Tag Index  /  Showing 1 - 7 of 7 results for “Drew Endy”

Bio & Life Sciences Techonomy Events

Meat Without Animals and Sequencing the Planet at Techonomy Bio

The over 200 people who descended on the Computer History Museum in the heart of Silicon Valley last week for the second annual Techonomy Bio event learned we were heading toward growing meat, cell phones, and houses. They learned as well that we are in a renaissance of progress in human health. But they also heard thoughts on why we have more allergies and worries about how the public thinks about science. The daylong program ranged from stem cells and bio-architecture to venture capital and public opinion about science, but the common thread was the intersection of progress in the dual realms of life science and information technology. As speakers noted throughout the day, the intersection of big data and biology has helped create a field ripe for breakthroughs.   More

Bio & Life Sciences Techonomy Events

Predicting a Future Where Products Are Parented

Waving his smartphone at the audience, Stanford bioengineer Drew Endy said, “I’m trying to grow one of these.” Let the day of mindblowing conversations about the future of biology begin. Endy joined Google Director of Engineering David Glazer, Silicon Valley venture capitalist Steve Jurvetson, and Merck Director of Scientific Modeling Platforms Chris Waller for the TE Bio 15 opening panel, “You Say You Want a Revolution.” Techonomy CEO David Kirkpatrick moderated the discussion about how innovations at the intersection of IT and biology will transform industries and products beyond life sciences.   More

Techonomy Events

Techonomy Bio 2015 Live Webcast

Techonomy Bio is a big-picture exploration of the transformative global social and economic benefits driven by the rapid advances being made in the biological and life sciences. Powered by IT developments and spurred on by new collaborative and open-source thinking, these advances affect everything from manufacturing to medicine, food to fuel and business to buildings. We […]   More

Bio & Life Sciences

Next Week’s Techonomy Bio: A Focus on Systems of Life

At last year's Techonomy Bio, we put venture capitalist Steve Jurvetson on a panel of investors. In his enthusiasm for the unbridled potential of innovation in the life sciences to transform society, Jurvetson at one point said "we're sitting on a can of miracles." Why a can? He did not say, but his observation became a kind of touchstone for us at Techonomy for why we continue to build this event. "Sitting on a Can of Miracles" is what we're calling this year's session on investing in bio-progress. Jurvetson himself we have promoted to our opening panel, which our Director of Programs Alex Cudaback christened "You Say You Want a Revolution?" Here we ask where we'll see the most impact from life sciences innovation, and how information technology is driving bio-progress.   More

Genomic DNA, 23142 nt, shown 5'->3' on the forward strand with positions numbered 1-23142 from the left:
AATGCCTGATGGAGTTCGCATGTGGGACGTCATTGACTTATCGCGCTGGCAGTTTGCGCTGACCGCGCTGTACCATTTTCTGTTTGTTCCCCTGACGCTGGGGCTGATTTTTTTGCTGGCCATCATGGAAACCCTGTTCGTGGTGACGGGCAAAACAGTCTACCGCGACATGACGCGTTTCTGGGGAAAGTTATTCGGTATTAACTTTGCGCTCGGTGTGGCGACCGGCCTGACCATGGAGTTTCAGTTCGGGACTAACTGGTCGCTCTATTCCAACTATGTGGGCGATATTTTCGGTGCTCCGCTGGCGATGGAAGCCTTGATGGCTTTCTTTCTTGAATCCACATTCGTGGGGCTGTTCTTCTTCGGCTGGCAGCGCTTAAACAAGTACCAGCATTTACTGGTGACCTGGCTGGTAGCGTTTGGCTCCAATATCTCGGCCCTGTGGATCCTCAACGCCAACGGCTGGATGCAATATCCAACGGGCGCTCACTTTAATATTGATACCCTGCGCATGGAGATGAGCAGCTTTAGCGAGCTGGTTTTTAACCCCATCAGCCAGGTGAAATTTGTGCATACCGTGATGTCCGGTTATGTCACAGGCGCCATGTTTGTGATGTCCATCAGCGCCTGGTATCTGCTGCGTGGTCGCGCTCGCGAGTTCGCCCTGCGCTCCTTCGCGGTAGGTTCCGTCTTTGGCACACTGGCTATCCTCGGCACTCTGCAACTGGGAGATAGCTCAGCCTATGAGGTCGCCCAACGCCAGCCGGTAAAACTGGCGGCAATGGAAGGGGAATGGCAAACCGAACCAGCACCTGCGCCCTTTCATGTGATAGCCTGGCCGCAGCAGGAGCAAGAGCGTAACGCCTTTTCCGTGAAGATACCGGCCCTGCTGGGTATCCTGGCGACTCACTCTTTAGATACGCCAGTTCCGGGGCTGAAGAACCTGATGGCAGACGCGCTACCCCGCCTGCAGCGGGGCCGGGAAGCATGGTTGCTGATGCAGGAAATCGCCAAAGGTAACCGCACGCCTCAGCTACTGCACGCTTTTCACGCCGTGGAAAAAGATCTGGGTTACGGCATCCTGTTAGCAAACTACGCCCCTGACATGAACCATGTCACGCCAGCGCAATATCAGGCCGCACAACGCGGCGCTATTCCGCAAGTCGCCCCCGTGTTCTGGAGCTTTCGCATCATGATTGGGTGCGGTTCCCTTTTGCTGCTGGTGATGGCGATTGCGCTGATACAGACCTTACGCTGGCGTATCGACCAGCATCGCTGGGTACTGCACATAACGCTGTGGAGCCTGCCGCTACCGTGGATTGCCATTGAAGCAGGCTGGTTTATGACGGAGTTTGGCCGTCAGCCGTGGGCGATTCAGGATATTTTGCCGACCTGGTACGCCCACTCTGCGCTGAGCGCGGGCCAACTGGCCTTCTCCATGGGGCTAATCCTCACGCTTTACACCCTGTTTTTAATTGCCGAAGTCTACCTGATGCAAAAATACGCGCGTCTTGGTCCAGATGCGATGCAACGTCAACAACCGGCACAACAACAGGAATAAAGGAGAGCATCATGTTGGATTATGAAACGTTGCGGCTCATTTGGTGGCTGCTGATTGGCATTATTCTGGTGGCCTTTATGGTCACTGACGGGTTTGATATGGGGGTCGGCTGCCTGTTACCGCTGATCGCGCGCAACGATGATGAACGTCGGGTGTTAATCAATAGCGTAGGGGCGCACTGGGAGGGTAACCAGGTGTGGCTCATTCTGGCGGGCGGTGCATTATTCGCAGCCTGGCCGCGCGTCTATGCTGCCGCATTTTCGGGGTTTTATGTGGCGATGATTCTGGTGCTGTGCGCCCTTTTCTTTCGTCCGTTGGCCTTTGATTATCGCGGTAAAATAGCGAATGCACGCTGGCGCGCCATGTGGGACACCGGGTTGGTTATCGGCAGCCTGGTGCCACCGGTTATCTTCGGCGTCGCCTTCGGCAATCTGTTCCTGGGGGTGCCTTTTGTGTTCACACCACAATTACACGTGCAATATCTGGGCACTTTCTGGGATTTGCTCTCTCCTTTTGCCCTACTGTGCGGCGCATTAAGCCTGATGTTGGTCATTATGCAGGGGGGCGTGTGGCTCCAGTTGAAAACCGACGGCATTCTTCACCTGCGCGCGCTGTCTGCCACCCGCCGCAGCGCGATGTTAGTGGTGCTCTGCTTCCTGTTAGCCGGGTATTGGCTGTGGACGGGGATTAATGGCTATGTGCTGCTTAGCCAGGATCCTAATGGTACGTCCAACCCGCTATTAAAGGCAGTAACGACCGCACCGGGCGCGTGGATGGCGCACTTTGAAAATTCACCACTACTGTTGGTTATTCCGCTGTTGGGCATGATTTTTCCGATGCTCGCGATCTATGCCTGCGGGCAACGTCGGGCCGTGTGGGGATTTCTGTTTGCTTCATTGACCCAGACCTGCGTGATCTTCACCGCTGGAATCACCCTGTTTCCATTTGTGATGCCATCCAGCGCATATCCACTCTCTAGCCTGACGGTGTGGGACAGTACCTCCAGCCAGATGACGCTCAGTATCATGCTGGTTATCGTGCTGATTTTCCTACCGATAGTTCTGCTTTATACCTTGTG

Bio & Life Sciences Techonomy Events

Talking About Biology’s Grass Roots Revolution

“As a reporter who’s covered both biotech and what the rest of the world calls just plain ‘tech,’ I can tell you those stories about biology can be tougher to tell,” said WIRED senior writer Marcus Wohlsen during a session, entitled "The Next Revolution Will Be Biologized," that he moderated at Techonomy 2014 in Half Moon Bay last week. Wholsen shared the stage with a panel of the sector’s thought leaders: attorney and consultant Nancy Kelley; chemical biologist Floyd Romesberg of The Scripps Research Institute; synthetic biology pioneer Drew Endy of Stanford University; and Brian Frezza, founder of “biotech lab for hire” Emerald Therapeutics.   More

Bio & Life Sciences

Synthetic Biology’s Future Assembled in Boston Last Weekend

iGEM challenges multidisciplinary student teams to solve real-world problems with entirely new biological systems that they design and build from interchangeable sequences of DNA. The assembly last Monday marked the final segment of the 2014 International Genetically Engineered Machines (iGEM) competition, and the culmination of a weekend of intense bonding, as well as dancing and drinking, among the world’s most brilliant young bioengineers.   More

Bio & Life Sciences Techonomy Events

What We Learned at Techonomy Bio

Techonomy's offices on Manhattan's West 22d Street have been buzzing ever since our half-day Techonomy Bio conference on June 17. We got an overwhelmingly positive reception for a meeting that brought leading researchers and experts in the life sciences together with IT and Internet thinkers and business generalists. Drew Endy, a Stanford professor who is one of the world's leaders in synthetic biology, on stage called the event "awesome" and said he had never seen such a collection of people in one place. "People in other sectors of technology simply don’t know very much about biology and biology’s economic impact," he said.   More